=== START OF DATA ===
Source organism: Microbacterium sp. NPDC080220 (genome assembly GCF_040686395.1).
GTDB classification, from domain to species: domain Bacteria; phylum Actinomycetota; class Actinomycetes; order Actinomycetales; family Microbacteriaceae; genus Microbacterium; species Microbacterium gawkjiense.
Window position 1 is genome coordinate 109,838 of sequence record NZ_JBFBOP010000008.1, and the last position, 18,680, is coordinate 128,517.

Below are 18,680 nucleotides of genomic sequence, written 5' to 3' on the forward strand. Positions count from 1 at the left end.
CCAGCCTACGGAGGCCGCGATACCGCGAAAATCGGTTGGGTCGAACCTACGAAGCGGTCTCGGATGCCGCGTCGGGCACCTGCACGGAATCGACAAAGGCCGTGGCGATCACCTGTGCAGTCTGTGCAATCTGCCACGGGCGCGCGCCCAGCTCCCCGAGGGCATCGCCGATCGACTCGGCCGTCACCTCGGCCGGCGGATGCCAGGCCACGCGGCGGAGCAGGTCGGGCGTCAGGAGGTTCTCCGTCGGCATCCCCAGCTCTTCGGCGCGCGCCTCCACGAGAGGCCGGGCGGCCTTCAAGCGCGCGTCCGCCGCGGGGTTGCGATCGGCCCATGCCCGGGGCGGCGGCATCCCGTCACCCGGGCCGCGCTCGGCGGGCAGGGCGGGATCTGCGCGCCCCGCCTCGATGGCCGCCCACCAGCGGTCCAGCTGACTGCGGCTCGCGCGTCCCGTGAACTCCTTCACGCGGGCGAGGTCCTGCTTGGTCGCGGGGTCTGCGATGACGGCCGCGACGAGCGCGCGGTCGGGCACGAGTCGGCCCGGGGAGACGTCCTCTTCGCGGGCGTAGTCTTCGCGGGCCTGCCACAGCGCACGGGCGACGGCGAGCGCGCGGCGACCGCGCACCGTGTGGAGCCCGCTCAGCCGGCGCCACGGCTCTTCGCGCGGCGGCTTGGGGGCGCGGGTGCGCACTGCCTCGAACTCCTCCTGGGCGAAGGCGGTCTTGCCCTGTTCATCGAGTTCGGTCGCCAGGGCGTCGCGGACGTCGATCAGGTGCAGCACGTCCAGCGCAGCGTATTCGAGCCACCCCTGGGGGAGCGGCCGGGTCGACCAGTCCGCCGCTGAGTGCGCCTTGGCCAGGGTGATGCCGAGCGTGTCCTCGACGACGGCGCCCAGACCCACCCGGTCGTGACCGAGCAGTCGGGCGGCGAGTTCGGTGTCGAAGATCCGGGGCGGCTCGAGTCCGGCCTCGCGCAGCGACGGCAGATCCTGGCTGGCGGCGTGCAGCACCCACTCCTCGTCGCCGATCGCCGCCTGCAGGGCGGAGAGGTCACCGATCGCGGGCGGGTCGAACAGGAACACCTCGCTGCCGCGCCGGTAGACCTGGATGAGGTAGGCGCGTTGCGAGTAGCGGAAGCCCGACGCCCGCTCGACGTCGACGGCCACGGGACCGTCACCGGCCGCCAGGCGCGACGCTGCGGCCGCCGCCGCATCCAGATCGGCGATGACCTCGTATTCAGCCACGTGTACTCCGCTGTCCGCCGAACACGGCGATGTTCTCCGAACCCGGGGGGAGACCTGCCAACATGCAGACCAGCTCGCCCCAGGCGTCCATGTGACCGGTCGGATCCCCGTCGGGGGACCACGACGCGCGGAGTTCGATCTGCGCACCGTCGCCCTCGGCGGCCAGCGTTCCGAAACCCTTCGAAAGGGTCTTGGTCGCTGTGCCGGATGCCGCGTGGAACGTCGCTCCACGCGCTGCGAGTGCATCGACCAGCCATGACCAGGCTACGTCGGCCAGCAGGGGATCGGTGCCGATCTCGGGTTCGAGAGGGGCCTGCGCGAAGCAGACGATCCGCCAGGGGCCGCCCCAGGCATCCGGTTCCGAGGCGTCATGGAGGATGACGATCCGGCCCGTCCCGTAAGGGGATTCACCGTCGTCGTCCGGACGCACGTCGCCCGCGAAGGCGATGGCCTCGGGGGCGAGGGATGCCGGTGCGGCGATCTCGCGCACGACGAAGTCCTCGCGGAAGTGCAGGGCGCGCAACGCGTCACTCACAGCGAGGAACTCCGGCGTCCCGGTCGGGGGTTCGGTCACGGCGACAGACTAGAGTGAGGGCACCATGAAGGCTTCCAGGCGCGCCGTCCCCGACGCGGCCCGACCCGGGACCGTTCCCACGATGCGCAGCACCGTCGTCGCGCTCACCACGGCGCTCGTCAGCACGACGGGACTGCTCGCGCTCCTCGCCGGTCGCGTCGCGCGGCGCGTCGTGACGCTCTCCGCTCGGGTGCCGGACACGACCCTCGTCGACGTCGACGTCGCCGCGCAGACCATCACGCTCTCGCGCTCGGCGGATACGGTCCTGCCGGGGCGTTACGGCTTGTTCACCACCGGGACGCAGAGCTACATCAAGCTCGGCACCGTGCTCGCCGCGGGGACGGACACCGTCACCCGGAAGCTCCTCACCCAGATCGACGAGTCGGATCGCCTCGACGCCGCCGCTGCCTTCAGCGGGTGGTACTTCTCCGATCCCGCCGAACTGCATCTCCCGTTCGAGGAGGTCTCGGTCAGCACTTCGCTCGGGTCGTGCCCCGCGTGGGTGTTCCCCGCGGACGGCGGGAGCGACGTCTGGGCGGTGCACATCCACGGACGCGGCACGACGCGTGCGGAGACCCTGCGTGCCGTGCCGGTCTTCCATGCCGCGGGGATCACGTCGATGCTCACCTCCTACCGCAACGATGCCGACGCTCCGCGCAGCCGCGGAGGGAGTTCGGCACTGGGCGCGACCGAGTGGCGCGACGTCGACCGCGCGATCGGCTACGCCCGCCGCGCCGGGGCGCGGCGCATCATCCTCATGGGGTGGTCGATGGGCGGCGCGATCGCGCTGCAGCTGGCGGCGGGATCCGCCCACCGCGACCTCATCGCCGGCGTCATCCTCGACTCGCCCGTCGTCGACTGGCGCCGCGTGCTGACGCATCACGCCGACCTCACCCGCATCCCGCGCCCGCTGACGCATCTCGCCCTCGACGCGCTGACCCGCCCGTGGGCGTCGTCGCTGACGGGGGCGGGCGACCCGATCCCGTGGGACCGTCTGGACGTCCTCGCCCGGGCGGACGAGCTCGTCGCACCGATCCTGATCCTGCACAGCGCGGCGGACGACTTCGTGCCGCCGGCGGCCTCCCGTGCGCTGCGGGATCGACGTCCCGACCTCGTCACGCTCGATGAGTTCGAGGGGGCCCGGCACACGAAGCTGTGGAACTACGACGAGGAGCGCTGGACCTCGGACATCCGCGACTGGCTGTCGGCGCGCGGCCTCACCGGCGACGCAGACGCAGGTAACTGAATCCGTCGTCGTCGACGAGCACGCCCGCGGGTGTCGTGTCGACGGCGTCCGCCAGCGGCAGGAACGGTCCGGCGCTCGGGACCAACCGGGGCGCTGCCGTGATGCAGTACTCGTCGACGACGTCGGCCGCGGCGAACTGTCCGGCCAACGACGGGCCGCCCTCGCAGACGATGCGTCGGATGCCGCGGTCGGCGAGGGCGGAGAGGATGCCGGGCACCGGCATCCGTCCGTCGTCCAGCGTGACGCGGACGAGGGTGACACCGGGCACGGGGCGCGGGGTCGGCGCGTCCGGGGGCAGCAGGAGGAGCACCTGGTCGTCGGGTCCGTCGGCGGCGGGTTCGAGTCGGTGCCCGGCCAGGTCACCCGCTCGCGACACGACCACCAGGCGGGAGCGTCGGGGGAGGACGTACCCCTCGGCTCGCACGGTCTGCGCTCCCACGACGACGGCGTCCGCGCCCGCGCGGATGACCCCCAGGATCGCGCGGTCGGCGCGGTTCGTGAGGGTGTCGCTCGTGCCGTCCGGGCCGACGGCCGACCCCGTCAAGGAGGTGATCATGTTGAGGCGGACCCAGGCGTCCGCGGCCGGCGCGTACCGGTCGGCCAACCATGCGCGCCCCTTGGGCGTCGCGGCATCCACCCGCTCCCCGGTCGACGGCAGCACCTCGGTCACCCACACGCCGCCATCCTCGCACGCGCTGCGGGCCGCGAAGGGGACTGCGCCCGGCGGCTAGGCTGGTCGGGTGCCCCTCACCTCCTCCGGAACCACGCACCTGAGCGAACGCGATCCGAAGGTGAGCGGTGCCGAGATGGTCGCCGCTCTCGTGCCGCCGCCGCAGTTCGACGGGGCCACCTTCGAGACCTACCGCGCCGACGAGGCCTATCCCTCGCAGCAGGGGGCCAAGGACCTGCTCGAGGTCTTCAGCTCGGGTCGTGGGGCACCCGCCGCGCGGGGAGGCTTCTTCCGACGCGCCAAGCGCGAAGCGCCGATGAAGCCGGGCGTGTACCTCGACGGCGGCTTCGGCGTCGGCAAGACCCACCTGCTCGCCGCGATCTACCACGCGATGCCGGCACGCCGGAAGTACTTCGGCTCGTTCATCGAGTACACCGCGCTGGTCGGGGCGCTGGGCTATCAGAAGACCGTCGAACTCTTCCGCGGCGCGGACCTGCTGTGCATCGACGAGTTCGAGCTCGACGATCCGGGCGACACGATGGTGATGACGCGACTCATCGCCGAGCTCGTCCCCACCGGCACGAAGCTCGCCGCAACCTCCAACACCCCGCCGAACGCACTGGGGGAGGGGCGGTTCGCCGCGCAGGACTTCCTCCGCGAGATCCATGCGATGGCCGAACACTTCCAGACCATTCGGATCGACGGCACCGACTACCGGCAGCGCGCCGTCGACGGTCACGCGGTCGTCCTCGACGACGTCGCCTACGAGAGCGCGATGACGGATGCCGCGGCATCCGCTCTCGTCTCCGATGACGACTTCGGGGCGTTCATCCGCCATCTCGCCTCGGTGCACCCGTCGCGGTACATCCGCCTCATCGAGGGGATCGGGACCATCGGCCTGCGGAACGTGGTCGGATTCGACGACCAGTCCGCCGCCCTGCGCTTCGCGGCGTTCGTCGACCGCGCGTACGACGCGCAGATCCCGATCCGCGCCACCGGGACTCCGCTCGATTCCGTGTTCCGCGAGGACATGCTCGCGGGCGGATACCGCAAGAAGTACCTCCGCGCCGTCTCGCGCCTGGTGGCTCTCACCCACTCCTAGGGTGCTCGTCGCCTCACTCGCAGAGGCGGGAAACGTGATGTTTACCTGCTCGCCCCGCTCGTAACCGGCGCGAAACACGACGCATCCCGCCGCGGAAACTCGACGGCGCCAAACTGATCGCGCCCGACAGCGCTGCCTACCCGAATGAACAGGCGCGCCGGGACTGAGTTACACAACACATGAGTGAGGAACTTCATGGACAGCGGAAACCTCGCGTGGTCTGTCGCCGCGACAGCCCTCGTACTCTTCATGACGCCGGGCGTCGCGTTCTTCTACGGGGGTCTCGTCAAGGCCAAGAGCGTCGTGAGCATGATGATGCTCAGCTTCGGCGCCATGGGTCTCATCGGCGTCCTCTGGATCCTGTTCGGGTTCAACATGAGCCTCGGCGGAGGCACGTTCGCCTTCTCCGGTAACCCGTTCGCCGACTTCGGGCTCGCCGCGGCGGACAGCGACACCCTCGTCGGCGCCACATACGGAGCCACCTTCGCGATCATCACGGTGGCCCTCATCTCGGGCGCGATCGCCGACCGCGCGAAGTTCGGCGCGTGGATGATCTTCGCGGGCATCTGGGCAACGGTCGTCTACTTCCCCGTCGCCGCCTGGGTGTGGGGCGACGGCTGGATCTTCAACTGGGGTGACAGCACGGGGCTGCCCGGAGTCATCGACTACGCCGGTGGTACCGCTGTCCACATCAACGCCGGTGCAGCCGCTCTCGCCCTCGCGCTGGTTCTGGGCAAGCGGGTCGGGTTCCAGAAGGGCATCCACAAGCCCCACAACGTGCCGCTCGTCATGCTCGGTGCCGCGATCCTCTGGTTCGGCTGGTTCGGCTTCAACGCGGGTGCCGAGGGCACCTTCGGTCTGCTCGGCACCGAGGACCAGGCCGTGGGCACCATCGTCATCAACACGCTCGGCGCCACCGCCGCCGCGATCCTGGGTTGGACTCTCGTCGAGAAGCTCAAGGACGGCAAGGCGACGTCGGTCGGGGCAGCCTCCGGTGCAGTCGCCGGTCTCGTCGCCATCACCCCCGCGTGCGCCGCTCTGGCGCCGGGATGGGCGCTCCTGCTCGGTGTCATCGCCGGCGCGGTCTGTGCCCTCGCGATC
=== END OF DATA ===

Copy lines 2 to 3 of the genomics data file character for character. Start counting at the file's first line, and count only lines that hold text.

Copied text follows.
GTDB classification, from domain to species: domain Bacteria; phylum Actinomycetota; class Actinomycetes; order Actinomycetales; family Microbacteriaceae; genus Microbacterium; species Microbacterium gawkjiense.
Window position 1 is genome coordinate 109,838 of sequence record NZ_JBFBOP010000008.1, and the last position, 18,680, is coordinate 128,517.